Wings? Check. Pizza? Check. Beer and wine? Check. Phishing prevention? Uh, not checked.
If you’re a football fan, you’ll need to suit up with more padding leading up to Sunday’s Super Bowl, because if you don’t, you, your personal information, and your bank and credit card accounts might get sacked.
Based on an 860% increase in Super Bowl related spam, abuse, and smishing and the recent FIFA World Cup where cyber thieves fleeced unsuspecting consumers for nearly $300,000, cybersecurity experts are concerned. They say that a lot of the fun built into Super Bowl weekend could be wiped out by cyber thieves going on a phishing expedition.
People won’t just see the typical array of phishing attacks like delivery updates, fake emails from big-name tech companies like Microsoft and Amazon, or cyber crooks offering their help to fix issues like a compromised email or bank account, a virus on a computer, or a software license renewal.
These crooks will likely hide behind every digital bush they can, too – email, text messages, and ads on social media. For the Super Bowl, it’s anticipated the thieves will work angles like free online betting, discounted food delivery services, and even cut-rate tickets to try and convince a fan that they can score a bucket list item if they can just get to Glendale AZ for the big game.
“Prior to Sunday, we can expect to see scammers target potential victims with calls and texts which detail ‘too good to be true’ deals on televisions and projectors,” said Clayton LiaBraaten, senior executive advisor at Truecaller.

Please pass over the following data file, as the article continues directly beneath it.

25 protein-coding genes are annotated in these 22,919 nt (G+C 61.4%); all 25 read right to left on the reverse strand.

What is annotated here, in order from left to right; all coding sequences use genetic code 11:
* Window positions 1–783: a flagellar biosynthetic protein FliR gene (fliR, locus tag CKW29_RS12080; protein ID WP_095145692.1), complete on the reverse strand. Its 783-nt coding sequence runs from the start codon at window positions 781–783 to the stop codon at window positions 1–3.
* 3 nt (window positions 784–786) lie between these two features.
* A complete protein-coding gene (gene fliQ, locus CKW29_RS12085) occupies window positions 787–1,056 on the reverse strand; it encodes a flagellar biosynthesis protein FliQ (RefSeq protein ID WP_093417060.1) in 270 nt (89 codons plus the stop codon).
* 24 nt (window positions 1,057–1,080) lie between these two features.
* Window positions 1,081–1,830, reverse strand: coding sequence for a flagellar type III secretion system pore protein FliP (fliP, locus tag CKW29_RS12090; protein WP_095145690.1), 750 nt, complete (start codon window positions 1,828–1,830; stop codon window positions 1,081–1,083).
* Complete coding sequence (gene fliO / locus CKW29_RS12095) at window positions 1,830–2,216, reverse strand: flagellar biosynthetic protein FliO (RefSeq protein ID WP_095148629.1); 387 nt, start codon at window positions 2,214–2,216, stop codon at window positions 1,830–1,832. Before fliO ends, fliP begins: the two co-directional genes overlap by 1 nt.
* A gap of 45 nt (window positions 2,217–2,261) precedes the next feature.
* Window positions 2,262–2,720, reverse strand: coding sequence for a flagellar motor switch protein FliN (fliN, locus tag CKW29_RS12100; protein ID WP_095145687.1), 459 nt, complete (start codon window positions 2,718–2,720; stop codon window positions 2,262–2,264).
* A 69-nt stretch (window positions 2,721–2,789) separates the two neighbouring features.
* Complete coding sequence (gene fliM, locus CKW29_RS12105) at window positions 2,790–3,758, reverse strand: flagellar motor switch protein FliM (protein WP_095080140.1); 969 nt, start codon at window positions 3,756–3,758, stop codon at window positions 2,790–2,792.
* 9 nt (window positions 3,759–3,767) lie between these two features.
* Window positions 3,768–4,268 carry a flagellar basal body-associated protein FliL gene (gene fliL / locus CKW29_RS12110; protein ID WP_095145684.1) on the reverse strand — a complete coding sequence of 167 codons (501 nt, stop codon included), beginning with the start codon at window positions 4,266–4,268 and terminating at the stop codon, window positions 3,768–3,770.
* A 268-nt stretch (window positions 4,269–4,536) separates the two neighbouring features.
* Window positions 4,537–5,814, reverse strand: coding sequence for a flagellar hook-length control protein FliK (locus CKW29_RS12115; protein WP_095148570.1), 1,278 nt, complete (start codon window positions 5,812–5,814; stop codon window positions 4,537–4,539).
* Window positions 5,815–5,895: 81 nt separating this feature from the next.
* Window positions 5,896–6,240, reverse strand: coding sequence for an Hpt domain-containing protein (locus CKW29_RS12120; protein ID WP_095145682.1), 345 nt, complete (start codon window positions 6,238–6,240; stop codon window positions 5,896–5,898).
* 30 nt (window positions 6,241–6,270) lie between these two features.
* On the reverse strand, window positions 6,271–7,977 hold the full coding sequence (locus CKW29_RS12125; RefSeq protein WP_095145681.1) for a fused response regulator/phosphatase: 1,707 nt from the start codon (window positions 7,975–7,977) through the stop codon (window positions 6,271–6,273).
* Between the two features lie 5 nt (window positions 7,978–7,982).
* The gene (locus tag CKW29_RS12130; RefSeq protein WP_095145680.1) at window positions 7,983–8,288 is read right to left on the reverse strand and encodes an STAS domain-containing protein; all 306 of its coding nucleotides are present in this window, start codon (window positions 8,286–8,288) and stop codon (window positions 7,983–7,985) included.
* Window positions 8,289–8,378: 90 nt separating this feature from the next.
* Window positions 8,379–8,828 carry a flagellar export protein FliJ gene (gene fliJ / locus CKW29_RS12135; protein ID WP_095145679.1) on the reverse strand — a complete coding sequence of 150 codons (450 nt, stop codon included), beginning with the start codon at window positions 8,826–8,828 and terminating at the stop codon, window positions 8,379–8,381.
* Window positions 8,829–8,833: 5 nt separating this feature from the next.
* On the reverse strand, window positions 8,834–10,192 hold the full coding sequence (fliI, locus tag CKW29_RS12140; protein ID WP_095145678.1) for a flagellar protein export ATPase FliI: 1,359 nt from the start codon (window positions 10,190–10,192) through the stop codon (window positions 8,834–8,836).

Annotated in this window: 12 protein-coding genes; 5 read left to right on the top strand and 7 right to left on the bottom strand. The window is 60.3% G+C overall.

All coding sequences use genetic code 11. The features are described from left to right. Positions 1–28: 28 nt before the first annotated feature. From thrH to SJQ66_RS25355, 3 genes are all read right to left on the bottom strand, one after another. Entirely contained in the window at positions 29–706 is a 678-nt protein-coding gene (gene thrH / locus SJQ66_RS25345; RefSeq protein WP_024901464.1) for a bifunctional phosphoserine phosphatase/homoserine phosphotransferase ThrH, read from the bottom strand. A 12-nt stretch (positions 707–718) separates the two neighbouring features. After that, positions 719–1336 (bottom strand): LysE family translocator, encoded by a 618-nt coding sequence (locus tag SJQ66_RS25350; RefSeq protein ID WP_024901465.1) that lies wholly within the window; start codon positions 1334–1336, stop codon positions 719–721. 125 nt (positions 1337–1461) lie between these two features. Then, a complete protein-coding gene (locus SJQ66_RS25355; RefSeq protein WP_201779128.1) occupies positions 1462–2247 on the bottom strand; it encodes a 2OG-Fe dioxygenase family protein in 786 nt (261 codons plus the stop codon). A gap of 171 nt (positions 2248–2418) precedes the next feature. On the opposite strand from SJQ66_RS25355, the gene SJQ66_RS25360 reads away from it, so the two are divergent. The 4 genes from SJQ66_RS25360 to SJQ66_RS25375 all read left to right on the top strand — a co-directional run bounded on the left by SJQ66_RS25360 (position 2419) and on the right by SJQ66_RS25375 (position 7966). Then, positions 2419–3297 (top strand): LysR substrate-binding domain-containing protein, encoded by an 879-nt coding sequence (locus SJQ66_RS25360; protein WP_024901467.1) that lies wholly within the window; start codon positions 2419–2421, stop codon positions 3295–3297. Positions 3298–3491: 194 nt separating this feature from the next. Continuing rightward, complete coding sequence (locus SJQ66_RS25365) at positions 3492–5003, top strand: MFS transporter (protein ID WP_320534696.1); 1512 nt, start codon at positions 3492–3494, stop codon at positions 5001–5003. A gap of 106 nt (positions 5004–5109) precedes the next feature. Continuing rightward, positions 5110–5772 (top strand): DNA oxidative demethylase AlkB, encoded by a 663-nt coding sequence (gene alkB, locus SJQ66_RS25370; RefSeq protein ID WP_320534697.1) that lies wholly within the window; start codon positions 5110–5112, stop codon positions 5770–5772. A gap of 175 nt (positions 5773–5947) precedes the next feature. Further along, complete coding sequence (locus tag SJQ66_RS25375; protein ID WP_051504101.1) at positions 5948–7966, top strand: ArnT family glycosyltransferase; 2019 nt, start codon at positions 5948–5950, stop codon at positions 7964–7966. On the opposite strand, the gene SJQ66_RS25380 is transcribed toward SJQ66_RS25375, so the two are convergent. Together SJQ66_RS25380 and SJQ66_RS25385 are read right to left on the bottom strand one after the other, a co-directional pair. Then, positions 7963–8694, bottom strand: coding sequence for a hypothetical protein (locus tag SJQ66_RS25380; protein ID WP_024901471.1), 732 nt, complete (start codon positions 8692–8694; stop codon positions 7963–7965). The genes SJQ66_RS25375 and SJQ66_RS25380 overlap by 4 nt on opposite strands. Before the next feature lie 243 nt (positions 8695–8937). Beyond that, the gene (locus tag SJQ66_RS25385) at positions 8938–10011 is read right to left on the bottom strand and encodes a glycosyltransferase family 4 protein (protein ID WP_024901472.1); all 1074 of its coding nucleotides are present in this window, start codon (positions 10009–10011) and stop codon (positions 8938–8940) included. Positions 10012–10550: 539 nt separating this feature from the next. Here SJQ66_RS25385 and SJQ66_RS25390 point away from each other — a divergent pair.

“They might also offer last-minute bogus vacation packages to the event venue with ‘unassigned corporate box tickets’. However, I think the bigger concern will be the post-Super Bowl activity, with brand imposters hijacking some of the more memorable ad campaigns televised during the game. We should also be on the lookout for fake sportsbook opportunities which mimic popular platforms like DraftKings.”
Another cyber specialist added that the theft of legitimate login credentials and authority is the new favorite target of attackers.
“Once inside, these criminals look to spread their base of compromised accounts and systems through technical and social engineering means,” Jack Danahy, vice president of Strategy and Innovation at NuHarbor Security, told ConsumerAffairs.
Put on your shoulder pads and get ready
Tech advisor Kim Komando says that all of this is preventable, but you’ve got to pay attention to the little things that scammers will try and get you to act on. Here are some of her tips to stay safe, starting with one many readers may not be aware of:
Forward suspicious text messages to 7726 (SPAM).
Don’t click links or open attachments in unsolicited or suspicious emails or text messages. They could be scams leading to malicious websites.
Watch out for red flags such as spelling and grammar errors.
Use two-factor authentication for all online accounts that offer it.
Create strong passwords and incorporate password managers for better security.